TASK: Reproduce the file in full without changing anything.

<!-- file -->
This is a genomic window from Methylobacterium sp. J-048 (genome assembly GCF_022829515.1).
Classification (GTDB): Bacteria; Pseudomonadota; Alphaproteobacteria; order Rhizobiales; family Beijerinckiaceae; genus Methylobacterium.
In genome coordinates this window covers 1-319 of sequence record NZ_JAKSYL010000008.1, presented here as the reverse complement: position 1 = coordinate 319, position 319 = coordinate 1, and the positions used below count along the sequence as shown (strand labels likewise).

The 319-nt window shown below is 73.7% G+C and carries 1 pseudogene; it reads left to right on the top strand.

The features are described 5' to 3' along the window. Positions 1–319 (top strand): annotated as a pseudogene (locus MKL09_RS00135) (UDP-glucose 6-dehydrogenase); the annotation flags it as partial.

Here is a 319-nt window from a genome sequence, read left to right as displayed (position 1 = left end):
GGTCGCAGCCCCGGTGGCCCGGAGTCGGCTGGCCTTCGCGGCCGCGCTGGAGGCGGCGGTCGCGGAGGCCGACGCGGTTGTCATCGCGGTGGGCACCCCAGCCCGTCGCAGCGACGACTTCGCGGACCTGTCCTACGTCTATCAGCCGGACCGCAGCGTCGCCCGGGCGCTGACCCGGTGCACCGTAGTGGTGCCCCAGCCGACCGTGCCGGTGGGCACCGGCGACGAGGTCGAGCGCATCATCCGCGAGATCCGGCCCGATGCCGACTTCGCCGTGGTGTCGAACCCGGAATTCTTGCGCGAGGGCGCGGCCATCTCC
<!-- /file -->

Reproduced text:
This is a genomic window from Methylobacterium sp. J-048 (genome assembly GCF_022829515.1).
Classification (GTDB): Bacteria; Pseudomonadota; Alphaproteobacteria; order Rhizobiales; family Beijerinckiaceae; genus Methylobacterium.
In genome coordinates this window covers 1-319 of sequence record NZ_JAKSYL010000008.1, presented here as the reverse complement: position 1 = coordinate 319, position 319 = coordinate 1, and the positions used below count along the sequence as shown (strand labels likewise).

The 319-nt window shown below is 73.7% G+C and carries 1 pseudogene; it reads left to right on the top strand.

The features are described 5' to 3' along the window. Positions 1–319 (top strand): annotated as a pseudogene (locus MKL09_RS00135) (UDP-glucose 6-dehydrogenase); the annotation flags it as partial.

Here is a 319-nt window from a genome sequence, read left to right as displayed (position 1 = left end):
GGTCGCAGCCCCGGTGGCCCGGAGTCGGCTGGCCTTCGCGGCCGCGCTGGAGGCGGCGGTCGCGGAGGCCGACGCGGTTGTCATCGCGGTGGGCACCCCAGCCCGTCGCAGCGACGACTTCGCGGACCTGTCCTACGTCTATCAGCCGGACCGCAGCGTCGCCCGGGCGCTGACCCGGTGCACCGTAGTGGTGCCCCAGCCGACCGTGCCGGTGGGCACCGGCGACGAGGTCGAGCGCATCATCCGCGAGATCCGGCCCGATGCCGACTTCGCCGTGGTGTCGAACCCGGAATTCTTGCGCGAGGGCGCGGCCATCTCC